After Chariots of Fire got the Oscar in 1982, America decided to lie back and think of England. Awash in lavish fantasies of the vanished Empire — A Passage to India, Gandhi, A Room With a View, Brideshead Revisited — we were lost to the present until Hanif Kureishi came along to wake us up. Kureishi (koor-EE-shee) wrote the screenplay for Stephen Frears’ film My Beautiful Laundrette (1985) — the rude jolt of street realism that blew British nostalgia to bits. A slum love story about a Pakistani cocaine-and-detergent entrepreneur and his neofascist white boyfriend, Laundrette was followed by a still more subversive slice of London life, Kureishi and Frears’ Sammy and Rosie Get Laid (1987).
Both movies were disturbing and chaotic enough to outrage nearly everyone — left and right, Asian and Anglo. In a grim portent of what was to befall Kureishi’s friend and mentor, Salman Rushdie, there were even Islamic bomb threats against one theater. But for all the confusion whirling around his work, Kureishi’s essential message was simple: We’re heeere! The Empire has come home to roost, and England is no longer a white man’s land.
Now Kureishi, 33, has switched to fiction. Proud as he was of Sammy and Rosie’s anarchic structure, he resented the restrictions of screenwriting. ”I couldn’t develop anything much in it — I felt constrained by how much I’d shoved in,” he says. To fit Kureishi’s multiple love story into a 100-minute movie, Frears sometimes split the screen into three horizontal bands — an effect critic Pauline Kael called ”a sexual pousse-café.” Kureishi prefers the form of the novel, he says, ”because it can be as long as you like.”
He hopes his first novel, The Buddha of Suburbia (Viking), will do for British fiction what his screenplays did for British film: blast out some imaginative space for once-forbidden topics. ”The contemporary British novel excludes a lot of things,” he complains. ”Politics, the lives of immigrants, the changes in British society — and also pop culture, which isn’t just a trivial sideshow.”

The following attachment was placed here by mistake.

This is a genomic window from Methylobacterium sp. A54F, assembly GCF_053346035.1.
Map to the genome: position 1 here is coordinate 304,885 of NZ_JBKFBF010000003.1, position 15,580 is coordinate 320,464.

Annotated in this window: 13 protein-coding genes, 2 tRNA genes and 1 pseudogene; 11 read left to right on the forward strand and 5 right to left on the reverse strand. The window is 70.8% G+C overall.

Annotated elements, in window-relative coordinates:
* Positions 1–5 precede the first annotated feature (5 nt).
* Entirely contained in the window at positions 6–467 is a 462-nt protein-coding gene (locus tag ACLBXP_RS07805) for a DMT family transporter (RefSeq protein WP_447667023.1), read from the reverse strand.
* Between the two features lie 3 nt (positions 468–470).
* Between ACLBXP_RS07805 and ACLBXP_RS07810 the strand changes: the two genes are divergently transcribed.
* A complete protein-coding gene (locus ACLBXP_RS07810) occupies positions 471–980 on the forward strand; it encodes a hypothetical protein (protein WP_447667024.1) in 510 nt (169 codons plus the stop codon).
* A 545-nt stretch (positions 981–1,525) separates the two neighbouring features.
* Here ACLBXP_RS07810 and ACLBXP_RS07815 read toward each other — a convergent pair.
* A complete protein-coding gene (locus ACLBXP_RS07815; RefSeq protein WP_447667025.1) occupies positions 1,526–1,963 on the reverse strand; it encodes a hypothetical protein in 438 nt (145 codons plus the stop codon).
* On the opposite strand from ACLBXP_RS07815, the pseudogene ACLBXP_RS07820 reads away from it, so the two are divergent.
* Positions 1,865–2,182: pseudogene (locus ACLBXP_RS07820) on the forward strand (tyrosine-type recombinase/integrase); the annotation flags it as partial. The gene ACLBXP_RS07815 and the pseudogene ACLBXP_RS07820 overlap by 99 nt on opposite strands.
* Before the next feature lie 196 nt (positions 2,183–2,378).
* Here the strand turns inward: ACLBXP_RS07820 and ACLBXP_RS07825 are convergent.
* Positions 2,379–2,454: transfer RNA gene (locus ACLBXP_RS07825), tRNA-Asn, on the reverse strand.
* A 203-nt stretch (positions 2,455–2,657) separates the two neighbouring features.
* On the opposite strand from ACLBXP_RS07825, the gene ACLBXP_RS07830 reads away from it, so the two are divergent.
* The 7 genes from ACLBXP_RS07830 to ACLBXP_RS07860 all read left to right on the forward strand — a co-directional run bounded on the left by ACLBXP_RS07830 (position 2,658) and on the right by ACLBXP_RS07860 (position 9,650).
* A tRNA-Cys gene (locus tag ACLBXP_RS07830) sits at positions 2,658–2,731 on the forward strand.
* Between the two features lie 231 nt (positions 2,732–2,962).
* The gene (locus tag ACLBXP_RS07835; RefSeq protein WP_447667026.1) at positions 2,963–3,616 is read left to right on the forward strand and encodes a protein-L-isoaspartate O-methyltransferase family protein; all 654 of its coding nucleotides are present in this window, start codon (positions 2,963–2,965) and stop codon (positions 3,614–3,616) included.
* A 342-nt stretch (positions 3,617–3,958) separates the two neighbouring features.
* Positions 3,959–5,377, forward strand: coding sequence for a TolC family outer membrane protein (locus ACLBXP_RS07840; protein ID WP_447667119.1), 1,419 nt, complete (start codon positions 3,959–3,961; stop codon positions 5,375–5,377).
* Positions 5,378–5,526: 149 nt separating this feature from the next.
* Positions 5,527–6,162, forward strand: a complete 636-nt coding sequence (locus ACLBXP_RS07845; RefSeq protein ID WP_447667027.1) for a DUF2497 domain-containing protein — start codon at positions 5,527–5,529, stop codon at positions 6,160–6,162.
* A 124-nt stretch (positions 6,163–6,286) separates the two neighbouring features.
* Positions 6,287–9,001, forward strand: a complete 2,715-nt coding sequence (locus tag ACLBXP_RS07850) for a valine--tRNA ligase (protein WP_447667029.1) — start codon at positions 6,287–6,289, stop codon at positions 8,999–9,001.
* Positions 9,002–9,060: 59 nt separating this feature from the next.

The book is far from another droll, delicately nuanced novel about adultery among the literati. It’s a gob of spit in the eye of the genteel tradition. Evidently England doesn’t mind Kureishi’s impudence: The Buddha of Suburbia hit the British best-seller lists immediately on its release.
Kureishi’s semiautobiographical narrator announces his predicament in the book’s first sentence: ”My name is Karim Amir, and I am an Englishman born and bred, almost.” It’s a laconic echo of the famous opening of Saul Bellow’s Augie March (”I am an American, Chicago born…and go at things as I have taught myself, free-style”), with ironic self-deprecation in place of pugilistic Chicago confidence. Born (like Kureishi) to an Anglo mom and a dad from Bombay, Karim’s legacy is cultural confusion.
Karim comes of age during the great Asian immigrant influx of the 1960s. He’s a kid stranded between cultures, neither of which likes him any better than he likes them. His father (the Buddha of the title) makes a ludicrous but lucrative living giving mysticism seminars for his neighbors. Karim despises both the Wisdom of the East and the soul-deadening South London suburbs. When he flees to the big city to make it as an actor, his first break only reinforces his humiliating otherness: He lands the role of Mowgli in an adaptation of Kipling’s The Jungle Book. Forced to fake a Paki accent and smear himself with dung-colored shoe polish, he winds up caricaturing his heritage even more foolishly than his dad’s guru act does.
Karim assembles himself by picking up shreds of identity from various cultures — right and left, light and dark, homo and hetero. He loves boys and girls alike: ”I felt it would be heartbreaking to have to choose between one or the other, like choosing between the Beatles and the Rolling Stones.”